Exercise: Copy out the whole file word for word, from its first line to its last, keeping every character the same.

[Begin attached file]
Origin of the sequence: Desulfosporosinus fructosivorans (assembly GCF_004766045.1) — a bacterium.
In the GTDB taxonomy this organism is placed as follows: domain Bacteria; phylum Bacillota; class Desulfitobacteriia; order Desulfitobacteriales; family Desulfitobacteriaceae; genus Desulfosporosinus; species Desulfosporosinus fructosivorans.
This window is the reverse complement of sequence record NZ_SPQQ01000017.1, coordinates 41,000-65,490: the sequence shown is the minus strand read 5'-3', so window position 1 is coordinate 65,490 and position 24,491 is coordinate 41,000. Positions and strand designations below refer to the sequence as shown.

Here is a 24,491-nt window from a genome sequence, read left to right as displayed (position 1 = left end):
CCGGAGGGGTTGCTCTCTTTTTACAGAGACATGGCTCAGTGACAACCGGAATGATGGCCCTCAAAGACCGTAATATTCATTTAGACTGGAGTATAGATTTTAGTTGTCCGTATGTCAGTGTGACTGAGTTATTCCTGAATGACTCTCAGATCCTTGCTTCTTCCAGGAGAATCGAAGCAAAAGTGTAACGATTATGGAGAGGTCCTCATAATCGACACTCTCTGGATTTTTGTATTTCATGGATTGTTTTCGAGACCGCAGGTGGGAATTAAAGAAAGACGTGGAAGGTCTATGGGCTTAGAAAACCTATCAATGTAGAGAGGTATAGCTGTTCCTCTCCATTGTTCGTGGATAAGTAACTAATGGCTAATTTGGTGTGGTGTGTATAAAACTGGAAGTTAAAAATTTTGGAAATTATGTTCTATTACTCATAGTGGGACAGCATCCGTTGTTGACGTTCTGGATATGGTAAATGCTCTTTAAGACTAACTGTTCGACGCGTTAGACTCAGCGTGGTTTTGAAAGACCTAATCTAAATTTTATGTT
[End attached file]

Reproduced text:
Origin of the sequence: Desulfosporosinus fructosivorans (assembly GCF_004766045.1) — a bacterium.
In the GTDB taxonomy this organism is placed as follows: domain Bacteria; phylum Bacillota; class Desulfitobacteriia; order Desulfitobacteriales; family Desulfitobacteriaceae; genus Desulfosporosinus; species Desulfosporosinus fructosivorans.
This window is the reverse complement of sequence record NZ_SPQQ01000017.1, coordinates 41,000-65,490: the sequence shown is the minus strand read 5'-3', so window position 1 is coordinate 65,490 and position 24,491 is coordinate 41,000. Positions and strand designations below refer to the sequence as shown.

Here is a 24,491-nt window from a genome sequence, read left to right as displayed (position 1 = left end):
CCGGAGGGGTTGCTCTCTTTTTACAGAGACATGGCTCAGTGACAACCGGAATGATGGCCCTCAAAGACCGTAATATTCATTTAGACTGGAGTATAGATTTTAGTTGTCCGTATGTCAGTGTGACTGAGTTATTCCTGAATGACTCTCAGATCCTTGCTTCTTCCAGGAGAATCGAAGCAAAAGTGTAACGATTATGGAGAGGTCCTCATAATCGACACTCTCTGGATTTTTGTATTTCATGGATTGTTTTCGAGACCGCAGGTGGGAATTAAAGAAAGACGTGGAAGGTCTATGGGCTTAGAAAACCTATCAATGTAGAGAGGTATAGCTGTTCCTCTCCATTGTTCGTGGATAAGTAACTAATGGCTAATTTGGTGTGGTGTGTATAAAACTGGAAGTTAAAAATTTTGGAAATTATGTTCTATTACTCATAGTGGGACAGCATCCGTTGTTGACGTTCTGGATATGGTAAATGCTCTTTAAGACTAACTGTTCGACGCGTTAGACTCAGCGTGGTTTTGAAAGACCTAATCTAAATTTTATGTT